Cellphone Spam Lawsuit Defies Class Certification

     SAN FRANCISCO (CN) – Consumers who claim to have incurred millions in charges from cellphone spam are not suited for class-action status, a federal judge ruled.
     Lead plaintiffs Edward Fields, Cathie O’Hanks, Erik Kristianson, Richard Parmentier, Kimberly Brewster and Kristian Kunder originally sued Wise Media in October 2012 after receiving unsolicited text messages. The texts contained information about the company’s subscription plans for flirting tips, horoscope updates, celebrity gossip and weight-loss advice.
     A typical initial text sent to cellphone users by Wise Media allegedly stated: “Lovegenietips Flirting Tips; 3msg/week for $9.99/m T&Cs: lovegenietips.com Msg&data rates may apply. Reply HELP for help, STOP to cancel.” Wise Media sent the texts with the help of equipment that produced cellphone numbers through a random sequential number generator.
     Then, through a process known as “cramming,” Wise Media enlisted the help of aggregators – including co-defendants Mobile Messenger Americas, mBlox Incorporated and Motricity – to act as middlemen between itself and cellphone companies, according to the complaint.
     The aggregators allegedly placed the charges on millions of cellphone bills and monitored complaints – for a piece of the revenue pie – regardless of whether users canceled or even responded to the texts at all.
     After a federal receiver in Georgia asked for a stay against Wise Media, the plaintiffs pressed ahead with their case against the aggregators. Earlier this year, U.S. District Judge William Alsup refused to dismiss claims against Mobile Messenger Americas and the other companies.
     On Tuesday, however, Alsup found that a plethora of individual circumstances and experiences with the spam texts made it impossible to certify any class – either under the federal Telephone Consumer Protection Act or California law. The problem, Alsup said, is that while many potential class members never consented to the service, many others actually signed up and regretted it later.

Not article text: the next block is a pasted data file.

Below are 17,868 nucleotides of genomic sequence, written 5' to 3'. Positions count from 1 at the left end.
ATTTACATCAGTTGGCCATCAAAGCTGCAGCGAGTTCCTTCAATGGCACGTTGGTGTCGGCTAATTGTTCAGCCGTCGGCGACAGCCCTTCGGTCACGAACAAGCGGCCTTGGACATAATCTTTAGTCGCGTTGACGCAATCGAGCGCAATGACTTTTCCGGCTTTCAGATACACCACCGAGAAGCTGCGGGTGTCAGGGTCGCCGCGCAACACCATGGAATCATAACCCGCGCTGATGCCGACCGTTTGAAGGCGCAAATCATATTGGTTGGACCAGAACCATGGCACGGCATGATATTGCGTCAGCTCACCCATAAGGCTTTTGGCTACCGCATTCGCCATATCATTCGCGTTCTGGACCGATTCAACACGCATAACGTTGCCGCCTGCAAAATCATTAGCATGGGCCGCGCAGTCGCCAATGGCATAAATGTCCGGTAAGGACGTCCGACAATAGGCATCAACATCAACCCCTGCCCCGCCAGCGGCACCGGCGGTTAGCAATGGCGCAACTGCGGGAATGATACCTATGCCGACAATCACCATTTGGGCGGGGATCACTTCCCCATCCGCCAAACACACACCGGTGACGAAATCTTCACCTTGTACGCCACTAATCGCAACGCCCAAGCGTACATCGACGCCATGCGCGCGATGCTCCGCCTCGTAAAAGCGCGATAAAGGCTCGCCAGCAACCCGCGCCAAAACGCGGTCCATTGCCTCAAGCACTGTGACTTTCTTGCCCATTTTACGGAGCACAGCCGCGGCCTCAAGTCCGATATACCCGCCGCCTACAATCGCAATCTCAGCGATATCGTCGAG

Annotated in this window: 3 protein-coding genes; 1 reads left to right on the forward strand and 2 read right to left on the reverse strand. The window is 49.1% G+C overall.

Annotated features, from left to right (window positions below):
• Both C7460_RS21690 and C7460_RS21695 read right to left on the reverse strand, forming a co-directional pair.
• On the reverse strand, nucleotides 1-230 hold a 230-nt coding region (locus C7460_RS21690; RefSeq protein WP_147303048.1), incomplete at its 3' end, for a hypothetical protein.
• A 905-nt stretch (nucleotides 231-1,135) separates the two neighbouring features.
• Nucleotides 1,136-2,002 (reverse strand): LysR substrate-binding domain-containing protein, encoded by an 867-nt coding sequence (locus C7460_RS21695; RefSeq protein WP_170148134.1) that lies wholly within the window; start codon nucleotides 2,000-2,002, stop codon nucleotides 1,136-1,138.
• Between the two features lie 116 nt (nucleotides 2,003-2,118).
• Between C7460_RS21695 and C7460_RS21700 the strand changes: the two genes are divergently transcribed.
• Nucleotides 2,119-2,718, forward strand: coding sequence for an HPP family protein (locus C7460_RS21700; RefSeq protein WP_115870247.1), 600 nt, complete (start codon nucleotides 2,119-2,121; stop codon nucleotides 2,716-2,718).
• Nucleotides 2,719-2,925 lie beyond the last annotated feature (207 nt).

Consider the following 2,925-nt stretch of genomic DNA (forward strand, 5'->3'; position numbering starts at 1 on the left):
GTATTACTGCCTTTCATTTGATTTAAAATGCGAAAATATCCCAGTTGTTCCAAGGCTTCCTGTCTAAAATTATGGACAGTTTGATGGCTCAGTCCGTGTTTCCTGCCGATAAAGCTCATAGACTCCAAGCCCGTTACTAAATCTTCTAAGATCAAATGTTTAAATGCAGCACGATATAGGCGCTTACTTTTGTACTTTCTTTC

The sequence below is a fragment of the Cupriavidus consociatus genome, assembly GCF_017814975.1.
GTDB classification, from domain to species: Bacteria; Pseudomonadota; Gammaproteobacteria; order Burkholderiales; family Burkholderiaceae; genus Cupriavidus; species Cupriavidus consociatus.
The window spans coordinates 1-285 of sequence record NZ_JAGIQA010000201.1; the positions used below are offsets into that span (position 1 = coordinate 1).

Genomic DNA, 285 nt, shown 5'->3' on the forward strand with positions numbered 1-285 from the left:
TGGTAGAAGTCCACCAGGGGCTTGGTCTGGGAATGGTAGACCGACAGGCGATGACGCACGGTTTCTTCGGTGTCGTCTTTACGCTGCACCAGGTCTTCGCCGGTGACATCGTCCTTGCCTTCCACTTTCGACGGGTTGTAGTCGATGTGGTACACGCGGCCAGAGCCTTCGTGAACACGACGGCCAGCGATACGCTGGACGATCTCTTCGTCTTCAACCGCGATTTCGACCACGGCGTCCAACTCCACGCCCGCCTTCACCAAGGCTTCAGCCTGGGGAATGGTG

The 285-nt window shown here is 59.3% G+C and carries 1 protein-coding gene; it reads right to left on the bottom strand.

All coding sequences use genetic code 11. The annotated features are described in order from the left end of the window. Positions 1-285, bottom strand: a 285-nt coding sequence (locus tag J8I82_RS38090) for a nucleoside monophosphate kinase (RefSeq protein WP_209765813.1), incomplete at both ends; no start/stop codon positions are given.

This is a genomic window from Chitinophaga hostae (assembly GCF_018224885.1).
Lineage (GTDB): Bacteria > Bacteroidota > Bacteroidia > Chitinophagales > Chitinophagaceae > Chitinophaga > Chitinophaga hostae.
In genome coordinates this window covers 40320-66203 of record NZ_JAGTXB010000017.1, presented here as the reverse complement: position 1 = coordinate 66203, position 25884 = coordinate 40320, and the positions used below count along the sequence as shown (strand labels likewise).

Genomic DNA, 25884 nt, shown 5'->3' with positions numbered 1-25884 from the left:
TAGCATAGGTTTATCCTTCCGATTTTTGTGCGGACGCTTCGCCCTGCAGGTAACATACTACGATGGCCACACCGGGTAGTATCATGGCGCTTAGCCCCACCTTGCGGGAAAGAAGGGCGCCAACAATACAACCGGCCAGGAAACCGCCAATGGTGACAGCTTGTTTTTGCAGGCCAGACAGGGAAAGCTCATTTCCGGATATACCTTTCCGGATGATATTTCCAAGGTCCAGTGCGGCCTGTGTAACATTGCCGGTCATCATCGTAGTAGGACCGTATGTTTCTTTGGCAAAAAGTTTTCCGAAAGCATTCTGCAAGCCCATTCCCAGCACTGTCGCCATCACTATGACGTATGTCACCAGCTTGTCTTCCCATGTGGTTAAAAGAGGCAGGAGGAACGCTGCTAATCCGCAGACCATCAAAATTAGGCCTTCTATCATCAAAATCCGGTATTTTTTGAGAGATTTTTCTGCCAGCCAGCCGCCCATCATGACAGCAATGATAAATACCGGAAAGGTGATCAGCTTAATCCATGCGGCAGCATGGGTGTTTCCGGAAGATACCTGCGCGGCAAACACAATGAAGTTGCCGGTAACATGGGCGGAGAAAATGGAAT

“After examining the evidence and other submitted documentation, this order finds that plaintiffs have failed to meet their burden to prove that the issue of consent can be addressed with class-wide proof,” Alsup wrote. “Wise Media’s platform has recorded over 1.5 million instances of consent by subscribers. Plaintiffs’ argument alleging mass fraud does not satisfy their evidentiary burden under Rule 23(b) because it merely speculates, without any actual evidence, that mass fraud may have occurred. Thus, even if consent is an affirmative defense, individualized inquiries regarding consent remain.”
     In the case of a proposed California subclass, a 98 percent refund rate doomed class certification for numerosity, according to the ruling.
     “Plaintiffs have not even attempted to speculate as to the number of members in the California subclass,” the judge wrote. “The California subclass, by plaintiffs’ own definition, excludes persons who received complete refunds. Plaintiffs present evidence that approximately 1.4 million individuals were enrolled in defendants’ subscription plans, but plaintiffs’ own expert concedes that the 1.4 million enrollment figure does not take into account the substantial amount of refunds issued to customers by Wise Media or the mobile carriers. Plaintiffs themselves admit that ‘refund rates reached as high as 98% of those enrolled, depending on the time period and subscription plan examined.'”
     And while there may be thousands who never received refunds, an additional California residency requirement and the plaintiffs’ failure to even estimate how many might still remain in the subclass is a “showstopper,” Alsup said.
     Although he declined to certify the class, Alsup invited the plaintiffs to continue with their individual claims against the spammers.
     A similar and short-lived class action against Wise Media – also filed last year – ended after the company produced website and text message evidence that the lead plaintiff in that case had consented to the “Lovegenietips” subscription plan.

%d bloggers like this: